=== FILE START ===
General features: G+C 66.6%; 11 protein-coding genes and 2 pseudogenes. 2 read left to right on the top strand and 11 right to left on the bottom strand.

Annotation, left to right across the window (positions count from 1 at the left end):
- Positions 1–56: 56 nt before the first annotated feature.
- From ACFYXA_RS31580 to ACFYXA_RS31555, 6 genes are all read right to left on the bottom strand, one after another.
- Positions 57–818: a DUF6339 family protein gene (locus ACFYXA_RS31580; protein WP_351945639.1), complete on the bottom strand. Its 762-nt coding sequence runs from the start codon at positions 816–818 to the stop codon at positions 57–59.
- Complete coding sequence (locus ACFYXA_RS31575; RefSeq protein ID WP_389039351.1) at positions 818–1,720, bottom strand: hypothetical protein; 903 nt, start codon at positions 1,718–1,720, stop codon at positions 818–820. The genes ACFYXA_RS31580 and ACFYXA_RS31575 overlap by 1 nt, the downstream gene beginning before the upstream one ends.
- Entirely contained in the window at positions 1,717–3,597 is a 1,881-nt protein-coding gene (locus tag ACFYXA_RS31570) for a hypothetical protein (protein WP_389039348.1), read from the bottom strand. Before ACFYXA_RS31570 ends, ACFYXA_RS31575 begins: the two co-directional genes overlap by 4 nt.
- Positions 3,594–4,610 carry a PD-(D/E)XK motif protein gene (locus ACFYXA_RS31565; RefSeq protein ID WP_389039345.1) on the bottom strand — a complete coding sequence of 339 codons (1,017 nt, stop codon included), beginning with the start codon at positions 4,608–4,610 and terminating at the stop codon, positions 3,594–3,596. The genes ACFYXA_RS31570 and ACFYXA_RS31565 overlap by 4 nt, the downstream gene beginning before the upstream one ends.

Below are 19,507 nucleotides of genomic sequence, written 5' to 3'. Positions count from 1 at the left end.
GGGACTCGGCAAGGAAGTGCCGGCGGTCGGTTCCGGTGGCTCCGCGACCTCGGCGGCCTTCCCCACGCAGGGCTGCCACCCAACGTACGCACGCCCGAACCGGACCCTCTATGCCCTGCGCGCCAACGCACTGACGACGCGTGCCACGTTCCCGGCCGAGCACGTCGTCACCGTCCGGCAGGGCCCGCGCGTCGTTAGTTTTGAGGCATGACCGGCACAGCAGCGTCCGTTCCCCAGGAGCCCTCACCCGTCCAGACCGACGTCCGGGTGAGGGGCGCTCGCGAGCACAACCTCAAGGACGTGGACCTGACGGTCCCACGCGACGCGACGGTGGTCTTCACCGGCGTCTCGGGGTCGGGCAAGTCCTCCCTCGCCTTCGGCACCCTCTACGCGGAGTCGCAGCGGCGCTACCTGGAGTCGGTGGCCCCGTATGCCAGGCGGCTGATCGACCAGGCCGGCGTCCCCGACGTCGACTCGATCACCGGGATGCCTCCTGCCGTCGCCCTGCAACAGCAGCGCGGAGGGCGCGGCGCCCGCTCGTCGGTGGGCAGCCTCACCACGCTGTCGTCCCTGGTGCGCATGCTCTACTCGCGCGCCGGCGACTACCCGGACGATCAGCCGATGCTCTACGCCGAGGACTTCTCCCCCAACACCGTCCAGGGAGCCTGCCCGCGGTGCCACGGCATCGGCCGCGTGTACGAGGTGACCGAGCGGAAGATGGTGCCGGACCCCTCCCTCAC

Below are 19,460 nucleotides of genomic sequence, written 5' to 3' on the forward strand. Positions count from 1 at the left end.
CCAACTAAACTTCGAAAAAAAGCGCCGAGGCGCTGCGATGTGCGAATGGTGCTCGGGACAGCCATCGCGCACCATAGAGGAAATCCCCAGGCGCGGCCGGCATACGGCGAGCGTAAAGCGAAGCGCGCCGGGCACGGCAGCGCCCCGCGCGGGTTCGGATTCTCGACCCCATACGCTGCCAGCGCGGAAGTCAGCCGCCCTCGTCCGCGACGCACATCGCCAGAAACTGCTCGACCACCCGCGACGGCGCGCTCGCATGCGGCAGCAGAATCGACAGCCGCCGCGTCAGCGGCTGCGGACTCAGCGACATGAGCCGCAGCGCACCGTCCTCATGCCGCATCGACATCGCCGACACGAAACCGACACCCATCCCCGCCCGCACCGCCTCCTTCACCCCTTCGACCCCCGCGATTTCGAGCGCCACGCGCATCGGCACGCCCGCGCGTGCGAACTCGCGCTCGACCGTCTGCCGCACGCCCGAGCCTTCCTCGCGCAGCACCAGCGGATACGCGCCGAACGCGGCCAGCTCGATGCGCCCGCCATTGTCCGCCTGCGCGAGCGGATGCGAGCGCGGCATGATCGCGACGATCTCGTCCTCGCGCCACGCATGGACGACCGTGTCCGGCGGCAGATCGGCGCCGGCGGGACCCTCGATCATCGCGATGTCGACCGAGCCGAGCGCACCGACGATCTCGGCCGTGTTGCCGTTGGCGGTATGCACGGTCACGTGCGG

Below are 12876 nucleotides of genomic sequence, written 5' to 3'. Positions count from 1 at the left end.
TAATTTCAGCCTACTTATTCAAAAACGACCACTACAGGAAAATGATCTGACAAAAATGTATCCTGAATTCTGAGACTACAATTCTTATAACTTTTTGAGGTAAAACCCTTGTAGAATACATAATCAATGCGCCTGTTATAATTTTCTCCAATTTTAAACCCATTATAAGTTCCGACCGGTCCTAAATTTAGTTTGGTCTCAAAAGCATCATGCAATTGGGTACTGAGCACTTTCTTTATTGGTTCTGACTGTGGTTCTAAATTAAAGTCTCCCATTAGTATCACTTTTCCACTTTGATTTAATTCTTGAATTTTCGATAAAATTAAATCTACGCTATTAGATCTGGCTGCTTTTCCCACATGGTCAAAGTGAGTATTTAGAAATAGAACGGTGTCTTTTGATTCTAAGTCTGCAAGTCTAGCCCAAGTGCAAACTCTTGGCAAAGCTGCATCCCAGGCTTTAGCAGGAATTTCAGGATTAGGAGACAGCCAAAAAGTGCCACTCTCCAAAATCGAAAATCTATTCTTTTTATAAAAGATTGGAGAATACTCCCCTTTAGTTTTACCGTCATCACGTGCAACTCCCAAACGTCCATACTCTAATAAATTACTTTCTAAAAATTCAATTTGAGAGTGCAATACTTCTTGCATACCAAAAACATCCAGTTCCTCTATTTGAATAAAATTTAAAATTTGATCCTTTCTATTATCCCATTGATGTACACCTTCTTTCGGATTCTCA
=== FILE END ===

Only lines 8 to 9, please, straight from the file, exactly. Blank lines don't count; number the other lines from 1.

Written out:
- Positions 3,594–4,610 carry a PD-(D/E)XK motif protein gene (locus ACFYXA_RS31565; RefSeq protein ID WP_389039345.1) on the bottom strand — a complete coding sequence of 339 codons (1,017 nt, stop codon included), beginning with the start codon at positions 4,608–4,610 and terminating at the stop codon, positions 3,594–3,596. The genes ACFYXA_RS31570 and ACFYXA_RS31565 overlap by 4 nt, the downstream gene beginning before the upstream one ends.

Below are 19,507 nucleotides of genomic sequence, written 5' to 3'. Positions count from 1 at the left end.